Niall Horan, Hozier, Bastille & More Encourage Votes on Irish Abortion Referendum

Pauline Gross
May 26, 2018

Exit polls from Ireland's historic referendum on abortion showed that an overwhelming majority of voters had endorsed government plans to scrap Europe's most restrictive law.

Ireland expected the higher-than-usual voter turnout to continue into the evening on Friday as Irish citizens headed to ballot boxes in droves and women living overseas returned to their home country to weigh in on a measure that would repeal the Eight Amendement of the Irish Constitution, which bans abortion unless a pregnant woman's life is at risk.

The referendum is one of the most anticipated, and controversial, in the heavily Catholic nation's history, as it could roll back rules that now only allow abortion in the case of a woman's life being at risk, but not for rape, incest or fatal fetal abnormality.

However an Irish Times exit poll, carried out by Ipsos MRBI, suggests a huge victory for the Yes side, with 68 per cent in favour of change.

Today in Ireland, thousands voted in a referendum that could force their government to introduce legislation that will legalize abortion for the first time since 1983. Irish Prime Minister Leo Varadkar, made a fervent appeal to voters to lift the ban on abortion in the country and vote "Yes" in the referendum.

"We will never again have a more important vote", Bukley said.

A total of 70 per cent of women voted in favour of legalising terminations, and support was also high among men, who voted 65 - 35 in favour of lifting the ban.

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The Irish government's push to liberalize the laws is in contrast to the United States, where abortion has always been legal, but President Donald Trump backs stripping federal funding from women's health care clinics that offer abortions.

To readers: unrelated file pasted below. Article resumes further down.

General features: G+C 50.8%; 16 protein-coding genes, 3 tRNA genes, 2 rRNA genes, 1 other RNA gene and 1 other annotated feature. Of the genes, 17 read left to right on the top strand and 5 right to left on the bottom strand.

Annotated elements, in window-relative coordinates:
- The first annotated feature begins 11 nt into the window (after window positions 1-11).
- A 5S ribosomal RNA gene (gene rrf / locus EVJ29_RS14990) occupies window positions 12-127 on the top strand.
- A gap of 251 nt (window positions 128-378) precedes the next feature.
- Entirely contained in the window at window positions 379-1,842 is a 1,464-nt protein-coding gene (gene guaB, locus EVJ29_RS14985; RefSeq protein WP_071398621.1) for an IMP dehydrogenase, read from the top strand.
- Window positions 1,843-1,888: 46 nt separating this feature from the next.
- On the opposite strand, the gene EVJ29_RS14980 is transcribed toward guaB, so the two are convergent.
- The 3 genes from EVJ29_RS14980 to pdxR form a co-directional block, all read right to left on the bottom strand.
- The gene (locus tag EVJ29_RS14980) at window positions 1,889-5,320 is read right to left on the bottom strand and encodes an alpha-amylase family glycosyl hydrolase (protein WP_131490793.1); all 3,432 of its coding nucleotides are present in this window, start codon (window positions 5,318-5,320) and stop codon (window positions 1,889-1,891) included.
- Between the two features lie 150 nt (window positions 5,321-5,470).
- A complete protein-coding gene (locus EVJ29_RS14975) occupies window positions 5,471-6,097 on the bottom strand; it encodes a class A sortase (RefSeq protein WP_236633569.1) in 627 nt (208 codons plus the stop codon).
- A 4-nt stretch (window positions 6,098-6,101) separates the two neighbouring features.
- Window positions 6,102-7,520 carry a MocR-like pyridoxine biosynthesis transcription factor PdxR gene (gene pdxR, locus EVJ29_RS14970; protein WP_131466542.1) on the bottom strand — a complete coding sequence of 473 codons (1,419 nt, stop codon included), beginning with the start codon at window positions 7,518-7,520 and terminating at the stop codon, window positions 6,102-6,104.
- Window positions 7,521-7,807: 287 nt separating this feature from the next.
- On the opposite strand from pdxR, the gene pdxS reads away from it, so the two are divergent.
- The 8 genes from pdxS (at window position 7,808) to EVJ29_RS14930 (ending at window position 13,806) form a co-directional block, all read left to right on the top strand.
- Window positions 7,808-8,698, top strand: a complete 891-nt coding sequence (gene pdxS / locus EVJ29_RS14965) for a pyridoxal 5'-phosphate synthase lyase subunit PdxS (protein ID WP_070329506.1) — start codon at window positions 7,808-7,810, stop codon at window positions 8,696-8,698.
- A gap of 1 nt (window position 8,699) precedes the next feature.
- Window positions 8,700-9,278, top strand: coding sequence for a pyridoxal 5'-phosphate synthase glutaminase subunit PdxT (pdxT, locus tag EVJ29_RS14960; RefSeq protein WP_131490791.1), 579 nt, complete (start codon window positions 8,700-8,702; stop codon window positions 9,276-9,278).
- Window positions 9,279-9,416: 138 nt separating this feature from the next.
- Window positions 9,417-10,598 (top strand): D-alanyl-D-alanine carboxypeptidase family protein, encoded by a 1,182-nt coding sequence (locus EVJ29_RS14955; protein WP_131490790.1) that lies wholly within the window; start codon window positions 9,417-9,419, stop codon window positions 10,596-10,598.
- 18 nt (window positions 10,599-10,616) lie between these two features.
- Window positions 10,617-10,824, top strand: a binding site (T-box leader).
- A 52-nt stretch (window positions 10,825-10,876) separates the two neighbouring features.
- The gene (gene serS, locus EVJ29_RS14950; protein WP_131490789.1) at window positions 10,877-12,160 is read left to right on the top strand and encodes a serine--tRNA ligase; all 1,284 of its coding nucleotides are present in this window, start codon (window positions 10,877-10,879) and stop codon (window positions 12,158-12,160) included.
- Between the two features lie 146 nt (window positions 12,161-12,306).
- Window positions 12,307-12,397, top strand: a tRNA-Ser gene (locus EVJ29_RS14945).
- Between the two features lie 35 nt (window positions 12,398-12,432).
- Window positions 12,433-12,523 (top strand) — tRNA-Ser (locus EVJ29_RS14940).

Ms Woods says that repeal would be "a vote for tolerance", and hopes "with all my heart" that the Irish people will vote for it; however, she adds that "I do pray that few will want to use it"; she believes that abortion "is a bad, tragic thing", but "sometimes it is a horribly necessary awful, tragic thing.' Abortion advocates used to talk in terms of "tragic but necessary" - of the need to make abortion 'legal but rare" - now they talk about making abortion a human right for any reason at all, and try to silence all opposition.

A breakdown of the poll suggested young people had overwhelmingly vote for "Yes".

. Voters will decide whether or not to abolish the 8th amendment which makes abortions illegal, except when the mother's life is at risk. "I am conscious that in 1983 there was only a turnout of 55%, most people chose to sit out and I hope that won't happen on this occasion and I am really encouraging everyone to come out and vote", he said.

Under current law an Irish citizen is disqualified from voting in elections or referendums if they have lived outside the State for more than 18 months. But this is not simply a Catholic or Christian issue, he said, since "people of all faiths and none" have come together in a broad coalition of concern, sharing the belief that "innocent human life should be protected".

Voting has already taken place on Ireland's offshore islands.

A 2011 study shows something that conservatives have argued for decades: Abortion is "tied to a sharp decline in women's mental health". Ireland now grants women and fetuses an "equal right to life", and women who have abortions could face up to 14 years in prison.

Vote counting begins on Saturday morning at 0800 UTC with an official result expected to be declared in the late afternoon.

Other reports by GizPress

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